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Consumer Reports dumped some its favorite vehicles -- Toyota's Camry, RAV4 and Prius V -- from its list of recommended cars Monday because the vehicles scored poorly in an insurance industry crash test.

The influential magazine said it looked at the results of what is known as the small overlap crash test in making the decision to revoke its endorsement for the vehicles. The Camry is the bestselling passenger car in the United States, and the RAV4 is one of the most popular compact sport utilities.

All three have long been among Consumer Reports' top picks. Audi’s A4 also lost its recommended status for the same reason.

“Now that more than 50 vehicles have gone through that test, our engineers feel we cannot recommend a vehicle that has a poor safety rating on a crash test,” said C. Matt Fields, a Consumer Reports spokesman. “Those four have been tested and retested, and they don't score well.”

Car shoppers should look at the Consumer Reports recommended models that are competitive with the Toyota vehicles and have better crash-test results, the magazine said. 

The small overlap crash test -- in which 25% of a car's front end on the driver's side strikes a 5-foot-tall rigid barrier at 40 mph -- simulates a wreck in which the front corner of the car hits another car or a solid object. The Insurance Institute for Highway Safety, an industry group, established the test because front corner crashes can be particularly severe.

“With the small over-lap test, the Institute has raised the bar again, and we are responding to the challenge,” Toyota said in a statement. “We are looking at a range of solutions to achieve greater crash performance in this area.”

The loss of Consumer Reports' endorsement could hurt sales of the cars, said Jack Nerad, an analyst with auto information company Kelley Blue Book.

“Those people who buy Toyotas have a propensity for following Consumer Reports,” he said.

Nerad said the move also was significant because it involves some of Toyota’s biggest sellers and gives prominence to a crash test that is not required by the federal National Highway Traffic Safety Administration.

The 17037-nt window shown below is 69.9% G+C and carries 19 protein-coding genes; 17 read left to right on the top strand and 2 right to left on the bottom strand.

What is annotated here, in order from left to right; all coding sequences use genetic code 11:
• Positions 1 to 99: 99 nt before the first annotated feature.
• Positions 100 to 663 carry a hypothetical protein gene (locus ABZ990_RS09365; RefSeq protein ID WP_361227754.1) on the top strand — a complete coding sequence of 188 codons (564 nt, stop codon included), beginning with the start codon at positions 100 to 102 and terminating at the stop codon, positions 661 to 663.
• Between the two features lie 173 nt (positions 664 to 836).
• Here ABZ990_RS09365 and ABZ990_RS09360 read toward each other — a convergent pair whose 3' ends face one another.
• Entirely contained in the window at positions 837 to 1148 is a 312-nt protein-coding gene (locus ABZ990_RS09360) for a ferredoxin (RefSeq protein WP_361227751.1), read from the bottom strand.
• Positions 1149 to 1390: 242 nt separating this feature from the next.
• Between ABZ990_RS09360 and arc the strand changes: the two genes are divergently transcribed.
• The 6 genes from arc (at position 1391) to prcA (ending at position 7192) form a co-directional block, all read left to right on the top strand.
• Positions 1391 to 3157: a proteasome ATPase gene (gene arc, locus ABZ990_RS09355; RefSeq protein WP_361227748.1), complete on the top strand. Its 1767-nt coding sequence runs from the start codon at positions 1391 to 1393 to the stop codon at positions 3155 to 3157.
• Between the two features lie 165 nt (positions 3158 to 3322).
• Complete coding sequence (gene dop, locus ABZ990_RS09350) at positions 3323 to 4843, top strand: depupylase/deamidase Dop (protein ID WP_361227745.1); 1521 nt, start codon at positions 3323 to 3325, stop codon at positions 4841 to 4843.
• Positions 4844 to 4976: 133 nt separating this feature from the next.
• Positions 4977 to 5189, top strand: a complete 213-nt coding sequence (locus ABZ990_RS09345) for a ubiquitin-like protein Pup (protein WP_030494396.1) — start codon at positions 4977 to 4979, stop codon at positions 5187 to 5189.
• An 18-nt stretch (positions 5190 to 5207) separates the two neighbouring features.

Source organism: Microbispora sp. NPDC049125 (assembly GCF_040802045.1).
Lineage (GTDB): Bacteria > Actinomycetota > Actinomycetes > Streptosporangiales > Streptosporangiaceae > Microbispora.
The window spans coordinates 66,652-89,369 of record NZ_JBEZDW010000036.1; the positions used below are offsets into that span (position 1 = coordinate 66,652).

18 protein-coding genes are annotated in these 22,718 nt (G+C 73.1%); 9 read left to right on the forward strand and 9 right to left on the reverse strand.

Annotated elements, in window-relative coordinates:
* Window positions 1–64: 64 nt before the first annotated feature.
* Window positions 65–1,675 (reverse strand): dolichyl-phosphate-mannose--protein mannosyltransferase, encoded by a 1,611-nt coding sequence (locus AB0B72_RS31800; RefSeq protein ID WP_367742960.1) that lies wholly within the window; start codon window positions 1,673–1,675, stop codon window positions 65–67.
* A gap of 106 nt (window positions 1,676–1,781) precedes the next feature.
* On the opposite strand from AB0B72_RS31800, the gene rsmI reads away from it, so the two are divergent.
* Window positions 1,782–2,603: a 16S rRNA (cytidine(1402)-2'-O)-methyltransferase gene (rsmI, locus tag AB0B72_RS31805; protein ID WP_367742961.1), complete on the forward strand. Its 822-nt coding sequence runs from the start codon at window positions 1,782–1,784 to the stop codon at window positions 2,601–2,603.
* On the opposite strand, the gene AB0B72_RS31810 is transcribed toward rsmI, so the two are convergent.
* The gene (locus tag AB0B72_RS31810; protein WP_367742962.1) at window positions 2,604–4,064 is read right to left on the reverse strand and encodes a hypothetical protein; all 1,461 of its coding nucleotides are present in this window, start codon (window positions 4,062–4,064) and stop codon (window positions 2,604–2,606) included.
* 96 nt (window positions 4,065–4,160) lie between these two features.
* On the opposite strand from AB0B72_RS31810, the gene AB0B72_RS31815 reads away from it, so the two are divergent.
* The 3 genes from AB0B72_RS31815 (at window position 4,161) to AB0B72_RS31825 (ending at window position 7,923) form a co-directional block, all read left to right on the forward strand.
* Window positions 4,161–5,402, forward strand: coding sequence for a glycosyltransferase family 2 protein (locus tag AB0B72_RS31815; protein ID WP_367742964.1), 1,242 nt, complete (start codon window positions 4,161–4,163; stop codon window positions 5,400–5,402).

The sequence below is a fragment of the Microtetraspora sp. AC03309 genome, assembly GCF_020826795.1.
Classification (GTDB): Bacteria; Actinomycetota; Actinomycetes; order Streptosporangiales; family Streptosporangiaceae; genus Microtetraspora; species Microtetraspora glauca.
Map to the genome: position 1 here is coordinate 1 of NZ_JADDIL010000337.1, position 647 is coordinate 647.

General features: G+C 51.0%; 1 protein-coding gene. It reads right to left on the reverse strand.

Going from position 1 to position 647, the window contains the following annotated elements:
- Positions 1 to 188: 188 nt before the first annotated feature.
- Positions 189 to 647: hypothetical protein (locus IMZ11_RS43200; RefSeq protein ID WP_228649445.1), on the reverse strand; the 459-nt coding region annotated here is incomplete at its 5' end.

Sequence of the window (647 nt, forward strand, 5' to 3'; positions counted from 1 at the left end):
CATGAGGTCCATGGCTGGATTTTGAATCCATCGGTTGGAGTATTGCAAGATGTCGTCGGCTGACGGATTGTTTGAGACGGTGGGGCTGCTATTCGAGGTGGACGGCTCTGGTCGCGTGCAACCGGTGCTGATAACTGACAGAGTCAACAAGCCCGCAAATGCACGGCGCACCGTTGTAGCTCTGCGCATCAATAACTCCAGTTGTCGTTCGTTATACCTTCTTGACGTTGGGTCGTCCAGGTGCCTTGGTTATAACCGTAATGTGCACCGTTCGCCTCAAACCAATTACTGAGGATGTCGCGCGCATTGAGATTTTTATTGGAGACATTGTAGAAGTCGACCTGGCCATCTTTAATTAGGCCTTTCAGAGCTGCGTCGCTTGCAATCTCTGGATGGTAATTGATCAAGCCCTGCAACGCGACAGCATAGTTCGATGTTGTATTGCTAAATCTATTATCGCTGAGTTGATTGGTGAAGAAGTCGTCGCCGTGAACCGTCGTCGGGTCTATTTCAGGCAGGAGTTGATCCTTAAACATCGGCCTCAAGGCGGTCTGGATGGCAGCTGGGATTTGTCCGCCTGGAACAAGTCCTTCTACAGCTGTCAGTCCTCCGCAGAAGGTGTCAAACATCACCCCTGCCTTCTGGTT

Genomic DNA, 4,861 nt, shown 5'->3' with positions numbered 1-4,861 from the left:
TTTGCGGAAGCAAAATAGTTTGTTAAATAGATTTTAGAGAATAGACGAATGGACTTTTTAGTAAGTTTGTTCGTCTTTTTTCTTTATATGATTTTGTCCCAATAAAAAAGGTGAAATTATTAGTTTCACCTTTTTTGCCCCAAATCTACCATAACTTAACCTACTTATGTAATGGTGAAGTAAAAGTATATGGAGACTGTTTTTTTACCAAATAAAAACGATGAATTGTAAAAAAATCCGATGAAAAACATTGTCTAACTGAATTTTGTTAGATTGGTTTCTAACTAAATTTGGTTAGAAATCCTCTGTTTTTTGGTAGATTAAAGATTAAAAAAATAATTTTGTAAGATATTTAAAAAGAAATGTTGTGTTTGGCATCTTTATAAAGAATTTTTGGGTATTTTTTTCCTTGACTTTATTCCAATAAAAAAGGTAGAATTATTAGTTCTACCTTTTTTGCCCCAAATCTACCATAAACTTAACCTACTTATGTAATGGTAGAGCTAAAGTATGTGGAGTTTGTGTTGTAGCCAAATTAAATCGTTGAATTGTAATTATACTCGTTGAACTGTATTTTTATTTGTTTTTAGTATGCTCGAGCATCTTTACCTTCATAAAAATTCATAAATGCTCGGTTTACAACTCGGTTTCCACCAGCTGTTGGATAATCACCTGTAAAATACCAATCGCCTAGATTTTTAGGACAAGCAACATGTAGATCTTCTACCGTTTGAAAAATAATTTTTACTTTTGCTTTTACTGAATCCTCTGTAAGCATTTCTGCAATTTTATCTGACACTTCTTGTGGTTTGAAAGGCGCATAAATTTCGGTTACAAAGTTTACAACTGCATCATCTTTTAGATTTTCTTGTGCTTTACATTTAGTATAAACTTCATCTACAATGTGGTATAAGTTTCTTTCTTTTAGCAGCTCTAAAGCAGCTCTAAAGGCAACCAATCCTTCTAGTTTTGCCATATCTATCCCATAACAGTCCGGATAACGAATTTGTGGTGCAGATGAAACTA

It makes sense for the insurance group to crash-test cars, Nerad said.

“There is valuable lifesaving data to be had, and it is in the economic interest of the insurance industry,” he said.

Although most new autos do well in federal safety tests of a full-width front end crash, they often do poorly in the insurance group's overlap crash test. That's because such an impact tends to miss the vehicle's primary structures designed to manage crash energy.

The institute first started publishing data on these kinds of crashes in 2009 in the expectation that manufacturers that produced cars that scored poorly would make design changes to improve safety.

Earlier this month, the institute gave Toyota's newly redesigned Corolla a marginal rating based on the test.

"Structural performance was poor and the driver's space was seriously compromised," the independent nonprofit said in a statement. "Measures from the [crash-test] dummy indicate that injuries to the left lower leg would be possible in a real-world crash of this severity."

Last year, the flagship Camry sedan and Prius V wagon also failed.

"The Camry's driver airbag and side curtain airbag deployed, but the steering wheel moved so far to the right that the dummy's head made only minimal contact with the front airbag. The side curtain airbag didn't extend far enough forward to help prevent the dummy's head from hitting the instrument panel," the institute said in its report. "In the Prius V, the side curtain airbag deployed too late in the crash to offer protection."

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